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Network & Telecommunications
 Network specifics (vendors, WAN acceleration, traffic prioritization)
 Security specifics (perimeter, passwords, intrusion detection, last
test)
Servers & Hosting
 Aging servers retirement plans
 Capacity evaluation
Workstation Environment
 Capacity evaluation
Details of all
Focus: Application Delivery
Focus: Outsourcing
© 2008 Benjamin Lichtenwalner
Timeline: Middle 30 Days - Processes
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Budget
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Project Intake (IT)
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SLAs – Internal
Accountability (Who, What, Where, When, Why, How)
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Prioritization
Support
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Tracking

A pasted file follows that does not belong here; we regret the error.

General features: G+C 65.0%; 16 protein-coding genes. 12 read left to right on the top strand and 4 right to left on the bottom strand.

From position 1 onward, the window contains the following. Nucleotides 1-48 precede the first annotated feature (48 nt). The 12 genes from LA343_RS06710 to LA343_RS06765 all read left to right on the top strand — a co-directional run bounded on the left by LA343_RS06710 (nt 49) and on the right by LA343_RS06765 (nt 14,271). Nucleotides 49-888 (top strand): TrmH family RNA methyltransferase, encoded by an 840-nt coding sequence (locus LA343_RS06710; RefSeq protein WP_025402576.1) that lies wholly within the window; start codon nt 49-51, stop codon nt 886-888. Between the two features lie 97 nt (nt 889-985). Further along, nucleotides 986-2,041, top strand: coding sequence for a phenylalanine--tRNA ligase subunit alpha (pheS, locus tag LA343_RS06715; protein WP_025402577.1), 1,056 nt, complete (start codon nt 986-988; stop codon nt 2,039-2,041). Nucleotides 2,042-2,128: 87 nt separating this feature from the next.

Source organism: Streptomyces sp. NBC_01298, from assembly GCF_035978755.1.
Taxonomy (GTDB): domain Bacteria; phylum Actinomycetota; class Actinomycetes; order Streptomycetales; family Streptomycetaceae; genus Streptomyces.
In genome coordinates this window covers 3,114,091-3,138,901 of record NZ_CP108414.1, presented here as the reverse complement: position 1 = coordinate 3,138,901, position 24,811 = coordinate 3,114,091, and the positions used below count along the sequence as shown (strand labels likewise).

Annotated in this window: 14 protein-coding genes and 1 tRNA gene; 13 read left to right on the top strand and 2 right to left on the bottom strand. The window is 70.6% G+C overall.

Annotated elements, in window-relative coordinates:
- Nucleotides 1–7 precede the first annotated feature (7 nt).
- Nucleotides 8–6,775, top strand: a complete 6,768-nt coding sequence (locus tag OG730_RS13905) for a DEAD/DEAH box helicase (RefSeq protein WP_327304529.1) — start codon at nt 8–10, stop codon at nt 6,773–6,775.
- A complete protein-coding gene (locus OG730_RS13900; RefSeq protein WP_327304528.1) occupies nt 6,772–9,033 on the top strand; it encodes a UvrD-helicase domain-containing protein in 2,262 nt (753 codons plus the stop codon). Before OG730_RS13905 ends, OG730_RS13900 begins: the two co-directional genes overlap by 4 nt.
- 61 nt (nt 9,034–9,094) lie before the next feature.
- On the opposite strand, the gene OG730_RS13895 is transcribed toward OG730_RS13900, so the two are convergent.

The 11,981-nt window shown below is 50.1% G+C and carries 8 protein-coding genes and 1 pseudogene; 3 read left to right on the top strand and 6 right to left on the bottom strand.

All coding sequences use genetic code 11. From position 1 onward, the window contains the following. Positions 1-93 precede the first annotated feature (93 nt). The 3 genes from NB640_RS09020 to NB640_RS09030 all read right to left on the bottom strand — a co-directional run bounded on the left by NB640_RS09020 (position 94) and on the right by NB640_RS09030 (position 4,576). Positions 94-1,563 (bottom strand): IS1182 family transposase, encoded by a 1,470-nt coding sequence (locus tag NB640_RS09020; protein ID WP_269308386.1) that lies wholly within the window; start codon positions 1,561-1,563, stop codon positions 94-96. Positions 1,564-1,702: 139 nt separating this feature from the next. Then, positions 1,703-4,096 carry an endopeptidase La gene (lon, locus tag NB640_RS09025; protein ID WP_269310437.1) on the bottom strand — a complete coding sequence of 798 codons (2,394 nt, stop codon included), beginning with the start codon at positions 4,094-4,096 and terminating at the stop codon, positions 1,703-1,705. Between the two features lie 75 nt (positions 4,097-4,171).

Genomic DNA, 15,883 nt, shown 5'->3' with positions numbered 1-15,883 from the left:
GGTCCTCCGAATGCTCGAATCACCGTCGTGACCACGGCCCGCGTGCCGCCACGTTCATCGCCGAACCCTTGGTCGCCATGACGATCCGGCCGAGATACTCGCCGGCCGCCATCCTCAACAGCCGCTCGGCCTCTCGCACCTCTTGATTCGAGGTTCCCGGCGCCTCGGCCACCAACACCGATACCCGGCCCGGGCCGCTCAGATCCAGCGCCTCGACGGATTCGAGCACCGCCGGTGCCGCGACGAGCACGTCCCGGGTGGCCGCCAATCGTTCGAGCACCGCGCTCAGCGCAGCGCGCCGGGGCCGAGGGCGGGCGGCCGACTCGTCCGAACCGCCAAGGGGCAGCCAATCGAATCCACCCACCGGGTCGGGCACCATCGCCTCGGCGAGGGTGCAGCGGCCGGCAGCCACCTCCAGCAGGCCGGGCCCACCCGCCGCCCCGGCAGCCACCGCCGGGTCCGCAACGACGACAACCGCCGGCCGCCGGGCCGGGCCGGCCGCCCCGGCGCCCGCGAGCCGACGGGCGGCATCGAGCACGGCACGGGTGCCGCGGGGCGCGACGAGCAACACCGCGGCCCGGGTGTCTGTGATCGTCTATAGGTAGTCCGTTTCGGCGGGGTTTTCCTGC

Purchase Orders / Expense
Budget
IT Organization (Scorecards)
Performance Management
© 2008 Benjamin Lichtenwalner
Timeline: Last 30 Days
In the last 30 days you begin to establish recurring conversations
as you leverage the knowledge you’ve gathered to begin planning.
At this point you may also want to start reaching out to larger
vendors and other external contacts, such as expanding your
network.
Major Themes:
 Recurring meetings
 Expanding network
 Validating plans with leadership
By the end of the 90 days, you should have a solid understanding
of the first year action plan. You will want to validate these plans
with leadership across the organization and once validate begin